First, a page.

Con: You diminish a chance of getting into relationships.
What would you do if you meet the man or woman of your dreams but he or she is against cigarette smoking? You would kick smoking immediately, wouldn’t you? Well, it’s easier said than done. Breaking any habit is challenging.
Pro: Controlling weight.
Some students keep using tobacco for purposes of weight control and weight loss. On average, smokers weigh seven pounds less than non-smokers. Smoking kills appetite and decreases the sense of taste and smell. But for the side effects like cancer, it would be a good weight-control strategy.
Con: An enormous health burden.
Tobacco use increases your risk of developing coronary heart disease, osteoporosis, and high blood pressure. 16 types of cancer can be caused by this habit. In fact, smoking harms nearly every organ of the body.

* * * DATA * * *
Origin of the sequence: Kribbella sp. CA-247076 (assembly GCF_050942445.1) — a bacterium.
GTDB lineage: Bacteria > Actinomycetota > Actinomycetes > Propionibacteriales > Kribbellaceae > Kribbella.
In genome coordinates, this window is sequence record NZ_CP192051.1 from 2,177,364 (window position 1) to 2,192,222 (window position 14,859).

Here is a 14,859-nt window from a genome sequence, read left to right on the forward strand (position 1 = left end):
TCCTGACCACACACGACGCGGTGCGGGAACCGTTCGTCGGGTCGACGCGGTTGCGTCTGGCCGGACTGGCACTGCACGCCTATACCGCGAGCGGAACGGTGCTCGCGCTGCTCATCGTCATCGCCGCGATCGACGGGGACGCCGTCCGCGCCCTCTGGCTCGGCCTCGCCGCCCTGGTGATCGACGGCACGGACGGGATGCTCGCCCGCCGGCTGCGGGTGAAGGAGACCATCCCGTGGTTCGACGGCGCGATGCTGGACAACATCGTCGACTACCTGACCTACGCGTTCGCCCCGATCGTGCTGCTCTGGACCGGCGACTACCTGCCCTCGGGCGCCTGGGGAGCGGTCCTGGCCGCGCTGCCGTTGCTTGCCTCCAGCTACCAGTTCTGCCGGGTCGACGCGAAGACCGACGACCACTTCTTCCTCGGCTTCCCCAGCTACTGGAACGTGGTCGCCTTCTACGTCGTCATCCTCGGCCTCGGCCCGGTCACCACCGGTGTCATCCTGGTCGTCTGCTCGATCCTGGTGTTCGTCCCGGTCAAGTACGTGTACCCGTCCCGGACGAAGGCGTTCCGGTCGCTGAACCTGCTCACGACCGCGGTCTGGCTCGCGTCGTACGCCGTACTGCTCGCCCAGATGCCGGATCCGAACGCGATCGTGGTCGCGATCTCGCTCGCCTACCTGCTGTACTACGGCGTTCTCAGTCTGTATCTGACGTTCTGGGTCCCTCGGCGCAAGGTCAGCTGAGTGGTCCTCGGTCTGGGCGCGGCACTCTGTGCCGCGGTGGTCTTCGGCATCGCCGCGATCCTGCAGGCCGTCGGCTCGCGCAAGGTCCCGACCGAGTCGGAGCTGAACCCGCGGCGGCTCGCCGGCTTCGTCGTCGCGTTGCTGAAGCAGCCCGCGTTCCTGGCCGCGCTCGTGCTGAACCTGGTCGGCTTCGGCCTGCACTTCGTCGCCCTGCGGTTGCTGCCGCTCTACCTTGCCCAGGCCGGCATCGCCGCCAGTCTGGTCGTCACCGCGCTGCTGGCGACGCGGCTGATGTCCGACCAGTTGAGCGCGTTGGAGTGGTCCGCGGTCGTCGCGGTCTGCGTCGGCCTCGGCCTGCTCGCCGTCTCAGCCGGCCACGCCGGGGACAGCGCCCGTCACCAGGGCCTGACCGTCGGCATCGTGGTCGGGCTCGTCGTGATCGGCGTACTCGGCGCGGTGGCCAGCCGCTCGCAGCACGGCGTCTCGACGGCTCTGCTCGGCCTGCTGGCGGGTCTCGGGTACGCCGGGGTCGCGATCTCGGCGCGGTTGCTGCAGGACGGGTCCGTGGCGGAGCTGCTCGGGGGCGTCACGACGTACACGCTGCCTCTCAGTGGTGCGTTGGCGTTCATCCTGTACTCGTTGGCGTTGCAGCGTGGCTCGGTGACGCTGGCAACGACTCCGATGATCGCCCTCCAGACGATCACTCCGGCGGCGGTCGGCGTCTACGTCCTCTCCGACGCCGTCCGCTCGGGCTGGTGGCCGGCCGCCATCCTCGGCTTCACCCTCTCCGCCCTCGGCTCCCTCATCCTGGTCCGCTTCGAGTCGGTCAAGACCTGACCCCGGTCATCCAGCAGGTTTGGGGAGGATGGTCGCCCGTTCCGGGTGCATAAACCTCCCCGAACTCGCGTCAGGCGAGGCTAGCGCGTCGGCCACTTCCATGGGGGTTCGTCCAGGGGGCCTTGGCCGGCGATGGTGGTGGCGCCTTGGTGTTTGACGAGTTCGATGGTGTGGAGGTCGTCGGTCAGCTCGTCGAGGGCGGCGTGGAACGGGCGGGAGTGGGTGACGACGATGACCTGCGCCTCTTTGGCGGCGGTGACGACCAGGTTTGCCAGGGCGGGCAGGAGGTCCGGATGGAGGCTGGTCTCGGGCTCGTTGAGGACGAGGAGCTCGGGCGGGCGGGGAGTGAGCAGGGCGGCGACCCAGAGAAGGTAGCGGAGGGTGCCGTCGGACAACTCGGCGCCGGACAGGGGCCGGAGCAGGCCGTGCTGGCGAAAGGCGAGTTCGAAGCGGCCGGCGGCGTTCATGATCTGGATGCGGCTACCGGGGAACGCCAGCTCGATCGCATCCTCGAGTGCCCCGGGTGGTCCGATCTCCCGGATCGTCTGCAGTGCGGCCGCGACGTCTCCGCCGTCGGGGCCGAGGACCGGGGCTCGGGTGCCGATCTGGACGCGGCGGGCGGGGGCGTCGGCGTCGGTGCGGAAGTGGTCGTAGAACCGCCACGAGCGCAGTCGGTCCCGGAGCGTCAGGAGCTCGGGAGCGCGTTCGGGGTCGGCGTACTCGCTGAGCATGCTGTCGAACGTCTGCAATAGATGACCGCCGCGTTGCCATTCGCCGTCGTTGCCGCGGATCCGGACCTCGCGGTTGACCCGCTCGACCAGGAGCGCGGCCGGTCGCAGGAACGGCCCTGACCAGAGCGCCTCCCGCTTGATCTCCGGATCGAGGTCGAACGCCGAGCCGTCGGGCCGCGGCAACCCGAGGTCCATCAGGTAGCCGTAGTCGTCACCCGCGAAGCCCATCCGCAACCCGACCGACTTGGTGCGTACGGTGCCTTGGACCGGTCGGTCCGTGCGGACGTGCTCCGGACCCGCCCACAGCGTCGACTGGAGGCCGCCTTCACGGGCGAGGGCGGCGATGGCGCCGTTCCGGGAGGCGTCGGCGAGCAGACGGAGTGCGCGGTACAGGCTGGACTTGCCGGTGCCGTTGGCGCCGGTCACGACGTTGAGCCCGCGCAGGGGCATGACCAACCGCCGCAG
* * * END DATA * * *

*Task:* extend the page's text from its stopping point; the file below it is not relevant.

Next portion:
Con: Damaging your budget.
You need money to cover accommodation, food, transport, study materials, etc. Count the monthly expenses on cigarettes. Don’t you think it’s time to improve your money management skills?
Con: Worse memory
The researchers from Northumbria University in England performed a simple but interesting experiment to test “real world” memory abilities. The volunteers were 69 participants of a university campus tour. 27 of them were current smokers, 18 were ex-smokers, and 24 never smoked.
People received a list of 15 campus locations to visit and actions to make at each of them. For example, they were supposed to find the library and check their phones for new messages there or visit the sports center in order to ask about the cost of membership. The results are as follows:
- On average, the smokers completed 8.9 tasks correctly.
- The former smokers had 11 correctly completed tasks. That is 25% better performance in comparison with the current smokers.
- People who had never smoked performed an average of 12.1 tasks which is 37% better than the result of the smokers.
Con: Lower GPA.
According to the study released by the University of Minnesota, college students who use tobacco are less likely to show high academic performance.